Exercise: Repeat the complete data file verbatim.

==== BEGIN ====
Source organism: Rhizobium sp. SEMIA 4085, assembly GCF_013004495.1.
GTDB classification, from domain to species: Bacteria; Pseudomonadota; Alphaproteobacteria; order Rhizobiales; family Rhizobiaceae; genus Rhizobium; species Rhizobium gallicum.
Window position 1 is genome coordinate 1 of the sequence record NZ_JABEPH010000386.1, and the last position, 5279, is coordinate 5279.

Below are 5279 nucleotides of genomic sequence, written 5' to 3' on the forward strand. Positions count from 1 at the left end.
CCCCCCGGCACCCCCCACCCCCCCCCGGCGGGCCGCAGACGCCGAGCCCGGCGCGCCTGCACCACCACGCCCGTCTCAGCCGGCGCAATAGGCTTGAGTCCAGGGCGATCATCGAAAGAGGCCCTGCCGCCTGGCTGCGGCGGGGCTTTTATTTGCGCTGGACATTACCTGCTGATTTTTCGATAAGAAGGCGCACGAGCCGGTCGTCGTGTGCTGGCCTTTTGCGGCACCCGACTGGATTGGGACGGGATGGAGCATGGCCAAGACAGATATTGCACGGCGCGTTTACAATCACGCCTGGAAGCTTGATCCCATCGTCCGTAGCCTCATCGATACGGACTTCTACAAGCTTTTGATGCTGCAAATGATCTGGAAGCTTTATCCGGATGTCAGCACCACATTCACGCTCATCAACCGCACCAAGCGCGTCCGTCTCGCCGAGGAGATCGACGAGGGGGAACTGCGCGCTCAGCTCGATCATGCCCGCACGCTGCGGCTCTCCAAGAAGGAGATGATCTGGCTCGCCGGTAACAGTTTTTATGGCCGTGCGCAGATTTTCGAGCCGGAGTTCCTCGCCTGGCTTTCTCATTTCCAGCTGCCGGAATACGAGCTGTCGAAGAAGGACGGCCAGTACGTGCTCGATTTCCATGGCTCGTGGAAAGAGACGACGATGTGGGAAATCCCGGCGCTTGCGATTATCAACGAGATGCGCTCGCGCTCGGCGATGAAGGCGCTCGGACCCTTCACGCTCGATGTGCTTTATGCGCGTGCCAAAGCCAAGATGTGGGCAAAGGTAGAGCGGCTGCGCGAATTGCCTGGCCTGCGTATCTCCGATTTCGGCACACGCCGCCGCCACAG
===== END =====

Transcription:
Source organism: Rhizobium sp. SEMIA 4085, assembly GCF_013004495.1.
GTDB classification, from domain to species: Bacteria; Pseudomonadota; Alphaproteobacteria; order Rhizobiales; family Rhizobiaceae; genus Rhizobium; species Rhizobium gallicum.
Window position 1 is genome coordinate 1 of the sequence record NZ_JABEPH010000386.1, and the last position, 5279, is coordinate 5279.

Below are 5279 nucleotides of genomic sequence, written 5' to 3' on the forward strand. Positions count from 1 at the left end.
CCCCCCGGCACCCCCCACCCCCCCCCGGCGGGCCGCAGACGCCGAGCCCGGCGCGCCTGCACCACCACGCCCGTCTCAGCCGGCGCAATAGGCTTGAGTCCAGGGCGATCATCGAAAGAGGCCCTGCCGCCTGGCTGCGGCGGGGCTTTTATTTGCGCTGGACATTACCTGCTGATTTTTCGATAAGAAGGCGCACGAGCCGGTCGTCGTGTGCTGGCCTTTTGCGGCACCCGACTGGATTGGGACGGGATGGAGCATGGCCAAGACAGATATTGCACGGCGCGTTTACAATCACGCCTGGAAGCTTGATCCCATCGTCCGTAGCCTCATCGATACGGACTTCTACAAGCTTTTGATGCTGCAAATGATCTGGAAGCTTTATCCGGATGTCAGCACCACATTCACGCTCATCAACCGCACCAAGCGCGTCCGTCTCGCCGAGGAGATCGACGAGGGGGAACTGCGCGCTCAGCTCGATCATGCCCGCACGCTGCGGCTCTCCAAGAAGGAGATGATCTGGCTCGCCGGTAACAGTTTTTATGGCCGTGCGCAGATTTTCGAGCCGGAGTTCCTCGCCTGGCTTTCTCATTTCCAGCTGCCGGAATACGAGCTGTCGAAGAAGGACGGCCAGTACGTGCTCGATTTCCATGGCTCGTGGAAAGAGACGACGATGTGGGAAATCCCGGCGCTTGCGATTATCAACGAGATGCGCTCGCGCTCGGCGATGAAGGCGCTCGGACCCTTCACGCTCGATGTGCTTTATGCGCGTGCCAAAGCCAAGATGTGGGCAAAGGTAGAGCGGCTGCGCGAATTGCCTGGCCTGCGTATCTCCGATTTCGGCACACGCCGCCGCCACAG